How to Become a Writer/Editor?
Steps to Become an EditorAn editor polishes and refines a story or article for newspapers, blogs, magazines, and books. If you're someone who has a passion for grammar and has strong communication skills, you might consider a career as an editor. In this article, we cover the steps you should take to become an editor.
Earn a degree in English.
To become an editor, most companies want you to have at least a bachelor's degree, preferably in English. Taking courses in this discipline can help you hone your comprehension of the English language. You can also get a degree in journalism and communications, both of which can give you training in drafting and publishing. If you already know that you want to edit specific types of text, such as science or history, you can get a degree in that field and a minor in journalism or English.
What type of degree should you pursue to become an Editor?
60% of people working as an Editor earned a Bachelor's Degree
What skills do you need to be an Editor?
- English Language Grammar
- Written Communication
- Microsoft Office Suite
- Content Management Systems
- Degree IN English
- Critical Thinking
Gain experience through internships or school newspapers and magazines.
To perfect your editing skills, you need experience. Some undergraduate degree programs might include an internship as part of the graduation requirements. An internship is an excellent opportunity because you might be able to network or even apply for a job at the company after graduation. Certain colleges might even allow English and journalism students a chance to develop editorial and publishing skills in literary magazines or school newspapers. After you graduate, research online literary magazines since they might use editors to review submissions.
Work on your editing portfolio.
Before you can start editing the next great novel, you need to prove that you know how to edit text. Develop a portfolio of smaller assignments, and highlight some of your best work. Entry-level editing jobs are often competitive, so having a strong portfolio can help you stand out. Consider putting together a personal website so you can develop an online presence, and direct interested parties to your website to learn more about what you can offer. You can also reach out to nonprofit organizations and volunteer to review communications since they often look for cost-cutting measures.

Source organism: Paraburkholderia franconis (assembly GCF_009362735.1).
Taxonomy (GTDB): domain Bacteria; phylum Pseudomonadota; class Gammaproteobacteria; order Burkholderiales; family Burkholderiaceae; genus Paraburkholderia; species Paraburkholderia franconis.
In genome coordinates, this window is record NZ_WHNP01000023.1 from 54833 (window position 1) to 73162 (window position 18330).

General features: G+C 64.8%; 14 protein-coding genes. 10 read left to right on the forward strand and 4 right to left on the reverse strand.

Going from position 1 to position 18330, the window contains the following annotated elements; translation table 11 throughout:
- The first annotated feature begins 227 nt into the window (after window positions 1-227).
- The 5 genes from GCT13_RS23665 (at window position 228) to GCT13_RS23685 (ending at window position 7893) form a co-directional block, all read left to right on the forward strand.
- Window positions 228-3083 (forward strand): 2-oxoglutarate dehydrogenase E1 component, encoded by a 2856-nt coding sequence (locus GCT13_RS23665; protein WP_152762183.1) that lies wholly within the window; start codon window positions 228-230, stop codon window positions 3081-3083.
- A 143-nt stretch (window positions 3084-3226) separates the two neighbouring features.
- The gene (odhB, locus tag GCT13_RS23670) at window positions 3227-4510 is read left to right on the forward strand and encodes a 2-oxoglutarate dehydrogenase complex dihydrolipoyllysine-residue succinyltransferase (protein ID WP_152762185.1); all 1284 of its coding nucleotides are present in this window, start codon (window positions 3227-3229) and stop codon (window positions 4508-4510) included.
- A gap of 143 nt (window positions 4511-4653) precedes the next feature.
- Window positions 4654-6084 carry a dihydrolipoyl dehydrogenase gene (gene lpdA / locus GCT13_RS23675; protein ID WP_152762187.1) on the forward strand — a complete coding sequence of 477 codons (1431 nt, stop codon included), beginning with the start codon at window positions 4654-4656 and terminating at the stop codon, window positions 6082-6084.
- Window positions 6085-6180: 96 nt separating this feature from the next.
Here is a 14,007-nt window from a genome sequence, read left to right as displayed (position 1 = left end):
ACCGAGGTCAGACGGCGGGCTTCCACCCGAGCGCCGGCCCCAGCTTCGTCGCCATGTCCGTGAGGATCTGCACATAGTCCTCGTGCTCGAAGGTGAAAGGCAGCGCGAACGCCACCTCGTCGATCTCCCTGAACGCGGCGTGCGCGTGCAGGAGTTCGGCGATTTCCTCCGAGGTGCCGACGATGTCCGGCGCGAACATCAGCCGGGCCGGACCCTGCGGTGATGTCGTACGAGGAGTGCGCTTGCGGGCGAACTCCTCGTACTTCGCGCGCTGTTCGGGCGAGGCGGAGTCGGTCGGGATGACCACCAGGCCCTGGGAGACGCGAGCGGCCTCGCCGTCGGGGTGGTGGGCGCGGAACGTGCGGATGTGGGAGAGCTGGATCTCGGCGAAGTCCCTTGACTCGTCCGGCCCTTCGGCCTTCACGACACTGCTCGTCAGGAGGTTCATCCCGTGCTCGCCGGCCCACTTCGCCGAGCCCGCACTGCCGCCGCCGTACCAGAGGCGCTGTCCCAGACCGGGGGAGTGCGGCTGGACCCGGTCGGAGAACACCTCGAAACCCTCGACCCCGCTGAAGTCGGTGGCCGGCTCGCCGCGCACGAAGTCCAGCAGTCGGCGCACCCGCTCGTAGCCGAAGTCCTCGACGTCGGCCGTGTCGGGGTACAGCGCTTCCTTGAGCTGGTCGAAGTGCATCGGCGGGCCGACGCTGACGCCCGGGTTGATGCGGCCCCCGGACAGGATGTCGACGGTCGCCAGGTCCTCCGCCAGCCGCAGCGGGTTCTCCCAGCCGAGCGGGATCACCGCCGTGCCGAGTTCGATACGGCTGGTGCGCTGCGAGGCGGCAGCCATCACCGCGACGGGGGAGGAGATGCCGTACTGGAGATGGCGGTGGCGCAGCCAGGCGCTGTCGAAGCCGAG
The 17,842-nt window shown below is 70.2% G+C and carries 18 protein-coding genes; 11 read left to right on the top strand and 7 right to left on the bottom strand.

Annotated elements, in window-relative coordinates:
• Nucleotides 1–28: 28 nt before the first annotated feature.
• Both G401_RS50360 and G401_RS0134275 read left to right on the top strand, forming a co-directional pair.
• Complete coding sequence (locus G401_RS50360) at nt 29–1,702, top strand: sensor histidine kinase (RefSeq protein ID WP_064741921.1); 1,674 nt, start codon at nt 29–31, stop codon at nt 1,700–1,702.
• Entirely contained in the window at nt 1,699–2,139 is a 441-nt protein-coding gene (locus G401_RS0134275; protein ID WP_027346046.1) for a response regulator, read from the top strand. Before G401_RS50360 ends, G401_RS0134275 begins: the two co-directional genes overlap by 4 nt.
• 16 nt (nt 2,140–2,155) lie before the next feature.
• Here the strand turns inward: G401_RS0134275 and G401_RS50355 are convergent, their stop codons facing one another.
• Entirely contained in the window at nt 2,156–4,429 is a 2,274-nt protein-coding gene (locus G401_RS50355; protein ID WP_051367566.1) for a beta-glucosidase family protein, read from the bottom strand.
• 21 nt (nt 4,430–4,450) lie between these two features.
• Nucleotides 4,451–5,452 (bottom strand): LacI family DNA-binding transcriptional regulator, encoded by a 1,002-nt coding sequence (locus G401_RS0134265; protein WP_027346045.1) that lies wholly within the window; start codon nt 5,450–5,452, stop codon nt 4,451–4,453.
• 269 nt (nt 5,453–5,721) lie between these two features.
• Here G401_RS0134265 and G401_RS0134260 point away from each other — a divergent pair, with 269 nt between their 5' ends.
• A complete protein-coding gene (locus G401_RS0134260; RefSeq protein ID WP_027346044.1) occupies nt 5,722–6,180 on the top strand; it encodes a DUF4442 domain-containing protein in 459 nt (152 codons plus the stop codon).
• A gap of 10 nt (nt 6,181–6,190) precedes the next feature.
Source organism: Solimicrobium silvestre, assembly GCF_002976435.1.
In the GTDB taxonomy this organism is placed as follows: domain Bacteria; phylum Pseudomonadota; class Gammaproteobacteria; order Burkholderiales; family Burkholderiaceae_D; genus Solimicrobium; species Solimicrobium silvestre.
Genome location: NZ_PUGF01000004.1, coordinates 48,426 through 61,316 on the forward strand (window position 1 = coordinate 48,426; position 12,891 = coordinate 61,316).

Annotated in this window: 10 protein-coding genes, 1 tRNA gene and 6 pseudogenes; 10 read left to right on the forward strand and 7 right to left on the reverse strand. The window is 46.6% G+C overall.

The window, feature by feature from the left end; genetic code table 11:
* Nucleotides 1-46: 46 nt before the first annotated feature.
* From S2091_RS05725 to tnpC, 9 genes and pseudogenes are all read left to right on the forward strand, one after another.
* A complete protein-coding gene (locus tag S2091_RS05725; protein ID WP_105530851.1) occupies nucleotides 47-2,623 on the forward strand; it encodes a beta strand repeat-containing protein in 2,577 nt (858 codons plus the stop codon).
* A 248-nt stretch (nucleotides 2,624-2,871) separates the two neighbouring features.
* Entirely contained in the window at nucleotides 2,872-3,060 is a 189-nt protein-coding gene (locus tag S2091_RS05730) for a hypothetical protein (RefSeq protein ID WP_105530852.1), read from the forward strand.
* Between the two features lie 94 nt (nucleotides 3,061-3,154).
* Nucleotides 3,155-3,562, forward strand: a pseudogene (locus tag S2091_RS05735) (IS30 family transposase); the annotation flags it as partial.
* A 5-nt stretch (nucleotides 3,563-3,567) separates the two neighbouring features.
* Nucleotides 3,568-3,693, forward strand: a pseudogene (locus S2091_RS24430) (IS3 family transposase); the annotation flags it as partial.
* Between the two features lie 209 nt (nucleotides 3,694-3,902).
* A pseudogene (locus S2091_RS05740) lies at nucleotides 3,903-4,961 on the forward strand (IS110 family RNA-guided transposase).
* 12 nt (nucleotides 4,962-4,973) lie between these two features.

Apply for editorial assistant positions.
Editor careers tend to follow an apprenticeship model where editorial assistants work alongside editors to learn about the industry. Many publishing companies expect you to spend a few years developing an understanding of the editing process and how books go from manuscript to the final product. Publishing houses and trading presses are great places to look for editor jobs.
Obtain certification, like BELS Board-Certified Editor.
To set yourself apart from other editors, consider obtaining certification. Two of the more popular organization-based certification programs include the following:
- Poynter ACES Certificate in Editing: The Poynter Institute's News University partnered with the American Copy Editors Society (ACES) to offer this certification program. In it, you will learn the standards, best practices, and essential skills needed to be an editor.
- BELS Board-Certified Editor: Offered by the Board of Editors in the Life Sciences (BLS), this certification signals that you have a strong understanding of how to edit text regarding life sciences. You need a degree and at least two years of experience as a manuscript editor to qualify.
Writer/Editor Career Path
Total Pay Trajectory
Writer/Editor Career Path
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